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  • Published: 15 February 2011
  • ISBN: 9781446414040
  • Imprint: Vintage Digital
  • Format: EBook
  • Pages: 464

Being Shelley

The Poet's Search for Himself

A startlingly original new look at Shelley, a stunning work of scholarship and imagination by one of the most remarkable non-fiction writers in Britain

This book takes the life of one of England's greatest poets and turns it inside out. Rather than following a daily round in which poetry erupts occasionally, it tracks the inner adventures of a spirit struggling to escape and create. This is the life of the poet, rather than the man.

Four questions consumed Shelley and coloured everything he wrote. Who, or what, was he? What was his purpose? Where had he come from? And where was he going? He sought the answers in order to free and empower not only himself, but the whole human race. His revolution would shatter the earth's illusions, shock men and women with new visions, find true Love and Liberty - and take everyone with him.

Now, for the first time, this passionate and radical quest is put at the centre of Shelley's life. The result is a spiritual journey that is as dangerous and exhilarating as it is astonishing. This is Shelley as he has never been seen before.

  • Published: 15 February 2011
  • ISBN: 9781446414040
  • Imprint: Vintage Digital
  • Format: EBook
  • Pages: 464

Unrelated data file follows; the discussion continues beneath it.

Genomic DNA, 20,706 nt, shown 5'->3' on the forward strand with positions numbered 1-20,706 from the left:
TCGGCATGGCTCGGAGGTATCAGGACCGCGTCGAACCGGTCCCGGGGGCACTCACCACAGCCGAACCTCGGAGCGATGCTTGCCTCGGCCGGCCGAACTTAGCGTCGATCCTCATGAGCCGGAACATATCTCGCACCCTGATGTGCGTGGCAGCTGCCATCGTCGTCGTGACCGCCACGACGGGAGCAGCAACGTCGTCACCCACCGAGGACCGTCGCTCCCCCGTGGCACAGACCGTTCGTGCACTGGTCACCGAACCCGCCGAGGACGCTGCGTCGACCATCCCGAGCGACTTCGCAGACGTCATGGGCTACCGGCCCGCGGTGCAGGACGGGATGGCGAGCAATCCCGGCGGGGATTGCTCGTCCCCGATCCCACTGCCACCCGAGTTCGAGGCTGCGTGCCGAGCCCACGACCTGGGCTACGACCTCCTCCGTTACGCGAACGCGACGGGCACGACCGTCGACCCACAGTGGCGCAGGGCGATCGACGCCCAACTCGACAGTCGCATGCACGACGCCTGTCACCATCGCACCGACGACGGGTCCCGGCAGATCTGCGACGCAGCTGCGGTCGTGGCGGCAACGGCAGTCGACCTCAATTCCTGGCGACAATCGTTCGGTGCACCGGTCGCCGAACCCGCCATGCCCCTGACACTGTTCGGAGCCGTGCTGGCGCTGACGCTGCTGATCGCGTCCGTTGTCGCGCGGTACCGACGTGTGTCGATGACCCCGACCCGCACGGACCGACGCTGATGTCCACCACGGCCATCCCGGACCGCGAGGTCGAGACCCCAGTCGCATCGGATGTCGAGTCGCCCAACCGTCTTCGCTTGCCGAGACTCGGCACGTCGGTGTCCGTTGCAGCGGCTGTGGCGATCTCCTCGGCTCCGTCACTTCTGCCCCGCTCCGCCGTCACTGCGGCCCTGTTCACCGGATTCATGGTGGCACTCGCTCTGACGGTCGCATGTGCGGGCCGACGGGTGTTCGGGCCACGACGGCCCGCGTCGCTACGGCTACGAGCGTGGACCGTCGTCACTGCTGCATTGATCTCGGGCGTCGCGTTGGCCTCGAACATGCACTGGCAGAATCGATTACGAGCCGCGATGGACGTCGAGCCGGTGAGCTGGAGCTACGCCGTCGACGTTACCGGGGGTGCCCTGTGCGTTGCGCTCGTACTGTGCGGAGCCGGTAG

About the author

Ann Wroe

Ann Wroe is the Briefings and Obituaries editor of The Economist. She is the author of seven previous works of non-fiction, including Pilate: The Biography of an Invented Man, which was shortlisted for the Samuel Johnson Award and the W.H. Smith Award. She lives in north London.

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Praise for Being Shelley

A wonderful achievement... At any single point the narrative is aware of the entire trajectory of Shelley's mind and career, so thorough is the assimilation of his intellect, imagination and emotional life. It succeeds wonderfully in getting inside what it was like to 'be' PBS'

Nicholas Roe

Being Shelley becomes a mirror of the poet himself - whimsical, various, subtle, and iridescent and evanescent. That is, no doubt, the book that Wroe proposed to write and she has succeeded

Peter Ackroyd, The Times

Fascinating, experimental... A voyage into the mind that wrote the poetry and struggled with ideas, some mad, some sane, all interesting... As a history of how an unusual creative mind worked, it offers a new departure in the way biography is written

Lucasta Miller, Sunday Times

Amazing new book on the poet... Abandoning the usual conventions, she relates Shelley's life in an incomplete and non chronological way... It's a bold and risky concept and she pulls it off brilliantly... this really does convey the poet's mind and the excitement of reading the original ... Ann Wroe's wonderful, effortlessly eloquent book is like sharing a corner of his mind

Claire Harman, Evening Standard

There is biographical information in the book - a wondrous, copious flow of it

Suzi Feay, Independent on Sunday

Indispensible to anyone writing or thinking about the poet from now on... This is a startlingly good book, destined, I fear, to be widely and very badly imitated...Wroe is a writer of unusual excellence, and a reader of exceptional sensitivity

Sam Leith, Spectator

Her collage shimmers like reflections on water, trembles, dissolves and returns to form under the action of an invisible breeze or current... Wroe's emotional responses to her research are palpable

Sunday Herald

Ann Wroe wanting to do Shelley's exasperating spirit justice, sets herself a challenge... She persuades us; we read Shelley with new eyes, freed of the gossip of conventional biography and academic doggedness... she reads process back into the work, occasions back into the poems. And she gives us what we need to read the work whole


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